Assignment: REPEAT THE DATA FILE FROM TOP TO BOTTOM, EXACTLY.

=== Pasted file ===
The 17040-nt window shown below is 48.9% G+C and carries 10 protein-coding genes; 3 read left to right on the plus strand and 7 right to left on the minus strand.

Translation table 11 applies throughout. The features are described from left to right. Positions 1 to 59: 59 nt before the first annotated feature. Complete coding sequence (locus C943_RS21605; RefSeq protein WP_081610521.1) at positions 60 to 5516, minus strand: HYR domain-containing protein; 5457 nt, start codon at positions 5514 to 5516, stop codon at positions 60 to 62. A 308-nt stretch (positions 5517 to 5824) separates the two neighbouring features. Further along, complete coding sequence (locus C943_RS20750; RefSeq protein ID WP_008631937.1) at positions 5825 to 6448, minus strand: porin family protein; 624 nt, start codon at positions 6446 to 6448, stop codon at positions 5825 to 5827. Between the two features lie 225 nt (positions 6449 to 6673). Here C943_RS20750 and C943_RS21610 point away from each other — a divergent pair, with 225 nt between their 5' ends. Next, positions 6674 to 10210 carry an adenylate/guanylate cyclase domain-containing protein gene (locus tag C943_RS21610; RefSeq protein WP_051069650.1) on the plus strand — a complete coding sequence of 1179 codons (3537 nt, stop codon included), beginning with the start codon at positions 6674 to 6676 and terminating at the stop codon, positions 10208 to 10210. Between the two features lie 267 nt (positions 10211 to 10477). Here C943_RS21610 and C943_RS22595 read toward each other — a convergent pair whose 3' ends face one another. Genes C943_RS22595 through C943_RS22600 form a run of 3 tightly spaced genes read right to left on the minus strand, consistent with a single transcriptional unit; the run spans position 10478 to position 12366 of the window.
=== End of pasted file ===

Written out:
The 17040-nt window shown below is 48.9% G+C and carries 10 protein-coding genes; 3 read left to right on the plus strand and 7 right to left on the minus strand.

Translation table 11 applies throughout. The features are described from left to right. Positions 1 to 59: 59 nt before the first annotated feature. Complete coding sequence (locus C943_RS21605; RefSeq protein WP_081610521.1) at positions 60 to 5516, minus strand: HYR domain-containing protein; 5457 nt, start codon at positions 5514 to 5516, stop codon at positions 60 to 62. A 308-nt stretch (positions 5517 to 5824) separates the two neighbouring features. Further along, complete coding sequence (locus C943_RS20750; RefSeq protein ID WP_008631937.1) at positions 5825 to 6448, minus strand: porin family protein; 624 nt, start codon at positions 6446 to 6448, stop codon at positions 5825 to 5827. Between the two features lie 225 nt (positions 6449 to 6673). Here C943_RS20750 and C943_RS21610 point away from each other — a divergent pair, with 225 nt between their 5' ends. Next, positions 6674 to 10210 carry an adenylate/guanylate cyclase domain-containing protein gene (locus tag C943_RS21610; RefSeq protein WP_051069650.1) on the plus strand — a complete coding sequence of 1179 codons (3537 nt, stop codon included), beginning with the start codon at positions 6674 to 6676 and terminating at the stop codon, positions 10208 to 10210. Between the two features lie 267 nt (positions 10211 to 10477). Here C943_RS21610 and C943_RS22595 read toward each other — a convergent pair whose 3' ends face one another. Genes C943_RS22595 through C943_RS22600 form a run of 3 tightly spaced genes read right to left on the minus strand, consistent with a single transcriptional unit; the run spans position 10478 to position 12366 of the window.